>
> I don't know if it's possible to do this for more complex Condorcet
> methods, but it should be possible for simpler ones. I made a linear
> program for minmax(margins) for this purpose:
>
https://github.com/kristomu/voting-scripts/blob/master/linear_programming/sequential_minmax/multiwinner_minmax.mod
>
> Getting the best minmax(margins) score of a candidate A (with only a
> quota's worth of voters involved) can be phrased like this, in the
> "minimize worst defeat" formulation:
>
> Minimize max_defeat
>
> subject to:
>         for every candidate Y != A:
>                 max_defeat >= sum over all ballots b:
>                         ballot_weight_chosen[b] * {voter voted Y>A}
>                         - ballot_weight_chosen[b] * {voter voted A>Y}
>
>         for all ballots b:
>                 0 <= ballot_weight_chosen[b] <= ballot_weight[b]
>
>         (sum over all ballots b: ballot_weight_chosen[b]) = quota
>
> where for the bth ballot, ballot_weight_chosen[b] is 0 if the ballot was
> not made part of the group, otherwise it gives how much of the ballot
> was chosen. E.g. if the ballot weight is 9, ballot_weight_chosen could
> be anything between 0 and 9 inclusive.
>
> Solving the linear program will then provide a suitable function for
> step 2.1. above. The general method would, in each round, choose the
> candidate with minimal max_defeat over all candidates. Ties can be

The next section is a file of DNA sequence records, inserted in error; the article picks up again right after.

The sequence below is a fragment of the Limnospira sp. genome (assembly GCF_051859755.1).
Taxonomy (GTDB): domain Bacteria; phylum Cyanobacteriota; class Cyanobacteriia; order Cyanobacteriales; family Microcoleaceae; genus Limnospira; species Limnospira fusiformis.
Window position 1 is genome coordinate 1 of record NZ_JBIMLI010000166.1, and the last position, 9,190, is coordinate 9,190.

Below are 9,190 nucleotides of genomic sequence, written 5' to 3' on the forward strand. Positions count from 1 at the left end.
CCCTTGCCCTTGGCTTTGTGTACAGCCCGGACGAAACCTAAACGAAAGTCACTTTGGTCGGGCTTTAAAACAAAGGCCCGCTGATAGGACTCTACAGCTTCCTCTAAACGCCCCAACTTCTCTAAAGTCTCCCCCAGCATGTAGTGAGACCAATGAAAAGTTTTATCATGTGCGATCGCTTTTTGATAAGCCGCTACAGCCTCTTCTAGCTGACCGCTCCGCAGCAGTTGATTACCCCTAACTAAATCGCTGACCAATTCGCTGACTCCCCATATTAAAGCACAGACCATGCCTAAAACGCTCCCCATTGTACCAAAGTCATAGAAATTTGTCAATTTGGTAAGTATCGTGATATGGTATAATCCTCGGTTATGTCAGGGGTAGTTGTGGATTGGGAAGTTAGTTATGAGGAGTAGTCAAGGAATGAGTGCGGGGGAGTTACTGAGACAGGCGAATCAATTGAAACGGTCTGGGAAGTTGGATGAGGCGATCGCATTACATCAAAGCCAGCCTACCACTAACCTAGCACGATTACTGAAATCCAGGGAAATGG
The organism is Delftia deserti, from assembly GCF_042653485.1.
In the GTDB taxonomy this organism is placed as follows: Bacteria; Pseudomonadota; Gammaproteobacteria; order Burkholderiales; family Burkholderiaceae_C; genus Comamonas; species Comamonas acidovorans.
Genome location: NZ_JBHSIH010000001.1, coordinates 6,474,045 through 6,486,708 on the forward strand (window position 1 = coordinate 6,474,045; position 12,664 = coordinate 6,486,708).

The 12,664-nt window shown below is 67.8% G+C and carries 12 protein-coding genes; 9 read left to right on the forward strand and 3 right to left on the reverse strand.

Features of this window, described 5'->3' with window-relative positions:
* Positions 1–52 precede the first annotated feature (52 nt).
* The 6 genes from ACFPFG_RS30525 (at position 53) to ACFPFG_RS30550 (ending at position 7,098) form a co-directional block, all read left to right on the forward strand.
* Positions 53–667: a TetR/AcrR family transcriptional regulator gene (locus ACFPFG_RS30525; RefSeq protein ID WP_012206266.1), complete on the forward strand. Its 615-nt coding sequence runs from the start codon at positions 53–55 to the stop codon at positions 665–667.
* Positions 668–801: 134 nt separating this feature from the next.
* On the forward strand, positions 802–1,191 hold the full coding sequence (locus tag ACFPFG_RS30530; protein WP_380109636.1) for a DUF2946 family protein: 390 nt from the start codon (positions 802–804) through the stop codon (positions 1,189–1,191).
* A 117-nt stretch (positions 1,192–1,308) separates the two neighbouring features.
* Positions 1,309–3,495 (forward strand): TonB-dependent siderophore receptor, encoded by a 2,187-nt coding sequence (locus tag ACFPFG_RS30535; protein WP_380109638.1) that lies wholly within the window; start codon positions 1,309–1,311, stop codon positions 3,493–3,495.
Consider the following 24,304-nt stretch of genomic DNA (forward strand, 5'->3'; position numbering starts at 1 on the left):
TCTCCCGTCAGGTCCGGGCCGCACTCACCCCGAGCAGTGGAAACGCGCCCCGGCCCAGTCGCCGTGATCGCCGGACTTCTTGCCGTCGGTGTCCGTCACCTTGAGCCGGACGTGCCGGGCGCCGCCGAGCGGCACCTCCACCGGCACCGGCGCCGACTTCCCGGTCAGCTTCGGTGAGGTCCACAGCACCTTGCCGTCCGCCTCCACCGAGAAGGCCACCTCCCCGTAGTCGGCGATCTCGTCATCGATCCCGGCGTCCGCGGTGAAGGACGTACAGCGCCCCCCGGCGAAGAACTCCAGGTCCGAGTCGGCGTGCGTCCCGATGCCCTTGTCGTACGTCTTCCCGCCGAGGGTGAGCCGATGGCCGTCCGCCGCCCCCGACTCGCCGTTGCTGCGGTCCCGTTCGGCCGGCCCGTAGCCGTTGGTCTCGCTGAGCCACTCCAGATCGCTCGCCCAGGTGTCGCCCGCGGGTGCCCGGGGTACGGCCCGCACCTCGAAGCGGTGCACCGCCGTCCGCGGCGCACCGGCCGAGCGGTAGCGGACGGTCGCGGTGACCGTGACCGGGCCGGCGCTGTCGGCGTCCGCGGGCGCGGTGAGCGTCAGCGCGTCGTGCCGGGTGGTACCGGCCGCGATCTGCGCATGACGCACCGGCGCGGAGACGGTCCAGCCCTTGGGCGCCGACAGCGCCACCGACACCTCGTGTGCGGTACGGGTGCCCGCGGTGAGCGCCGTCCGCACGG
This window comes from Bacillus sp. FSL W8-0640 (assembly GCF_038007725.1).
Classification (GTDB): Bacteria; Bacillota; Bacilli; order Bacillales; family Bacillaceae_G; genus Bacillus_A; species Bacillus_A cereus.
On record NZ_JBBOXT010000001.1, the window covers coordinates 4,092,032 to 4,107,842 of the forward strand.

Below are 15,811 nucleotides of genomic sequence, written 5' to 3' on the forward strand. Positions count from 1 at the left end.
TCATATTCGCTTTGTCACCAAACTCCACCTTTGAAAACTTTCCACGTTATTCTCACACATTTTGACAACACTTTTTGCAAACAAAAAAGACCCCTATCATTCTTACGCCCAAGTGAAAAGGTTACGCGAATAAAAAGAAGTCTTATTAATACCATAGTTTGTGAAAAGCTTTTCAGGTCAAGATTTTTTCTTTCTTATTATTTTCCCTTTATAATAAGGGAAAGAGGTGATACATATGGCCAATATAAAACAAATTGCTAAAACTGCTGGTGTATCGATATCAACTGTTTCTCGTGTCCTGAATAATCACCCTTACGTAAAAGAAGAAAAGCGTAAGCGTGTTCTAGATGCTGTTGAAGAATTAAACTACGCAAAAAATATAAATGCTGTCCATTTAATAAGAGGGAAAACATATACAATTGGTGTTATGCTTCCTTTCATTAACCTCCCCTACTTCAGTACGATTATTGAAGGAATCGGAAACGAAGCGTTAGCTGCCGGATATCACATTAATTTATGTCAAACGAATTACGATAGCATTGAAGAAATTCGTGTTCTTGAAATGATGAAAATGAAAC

> broken by random voter hierarchy based on the whole electorate (no
> voters eliminated).
>
> The "virtual constituencies" formed may contain fractional ballots, but
> that is required for the LP to work. If we demanded the group be
> assembled only from whole voters, the program would be an integer
> program and (presumably) much more difficult to solve. Besides, not
> permitting fractional vote assignment could lead to weird outcomes where
> multiplying all voter weights by 100 could change the result.
>
> Some other notes:
>
> - It's rather easy to make a Droop MJ method based on this (and it ends
> up looking a lot like STV).
>
> - It's rather hard to make a Hare MJ method based on this, because 50%
> of the voters in each Hare quota can vote for someone but your target
> candidate, and how you choose them makes a difference as to whom will
> get high scores later.
>
> - If I recall correctly, way back when I made the proportionality/BR
> simulator, I implemented something similar to this for Kemeny by brute
> force. It ended up being very proportional but having very bad
> (majoritarian) BR. So for party list, I'd suggest an ensemble-rule like
> system with relatively more centrist tiebreakers/kingmakers.
>
> - Minmax isn't that good a method as far as compliances go. It fails
> Smith, independence from clones, and Condorcet Loser, for instance.
>
> - Furthermore, any party list system based on quotas are subject to the
> Alabama paradox. So the system isn't all that good, but it's a proof of
> concept. Well, more of a sketch of a proof of concept :)
> ----
> Election-Methods mailing list - see http://electorama.com/em for list info